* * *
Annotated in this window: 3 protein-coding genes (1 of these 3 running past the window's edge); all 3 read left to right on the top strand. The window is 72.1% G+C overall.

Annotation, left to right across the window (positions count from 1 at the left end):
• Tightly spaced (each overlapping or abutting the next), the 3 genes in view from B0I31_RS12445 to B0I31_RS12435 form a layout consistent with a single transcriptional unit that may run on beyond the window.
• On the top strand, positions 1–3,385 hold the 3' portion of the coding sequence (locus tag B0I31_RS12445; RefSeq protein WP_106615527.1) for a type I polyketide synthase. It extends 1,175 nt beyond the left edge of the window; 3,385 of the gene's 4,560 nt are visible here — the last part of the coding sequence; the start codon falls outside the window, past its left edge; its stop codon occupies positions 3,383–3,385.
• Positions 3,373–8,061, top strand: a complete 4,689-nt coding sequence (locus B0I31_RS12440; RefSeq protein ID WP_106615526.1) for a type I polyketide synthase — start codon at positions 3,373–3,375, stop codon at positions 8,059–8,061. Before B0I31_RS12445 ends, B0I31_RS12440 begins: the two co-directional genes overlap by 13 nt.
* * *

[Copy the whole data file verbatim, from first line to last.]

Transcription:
Annotated in this window: 3 protein-coding genes (1 of these 3 running past the window's edge); all 3 read left to right on the top strand. The window is 72.1% G+C overall.

Annotation, left to right across the window (positions count from 1 at the left end):
• Tightly spaced (each overlapping or abutting the next), the 3 genes in view from B0I31_RS12445 to B0I31_RS12435 form a layout consistent with a single transcriptional unit that may run on beyond the window.
• On the top strand, positions 1–3,385 hold the 3' portion of the coding sequence (locus tag B0I31_RS12445; RefSeq protein WP_106615527.1) for a type I polyketide synthase. It extends 1,175 nt beyond the left edge of the window; 3,385 of the gene's 4,560 nt are visible here — the last part of the coding sequence; the start codon falls outside the window, past its left edge; its stop codon occupies positions 3,383–3,385.
• Positions 3,373–8,061, top strand: a complete 4,689-nt coding sequence (locus B0I31_RS12440; RefSeq protein ID WP_106615526.1) for a type I polyketide synthase — start codon at positions 3,373–3,375, stop codon at positions 8,059–8,061. Before B0I31_RS12445 ends, B0I31_RS12440 begins: the two co-directional genes overlap by 13 nt.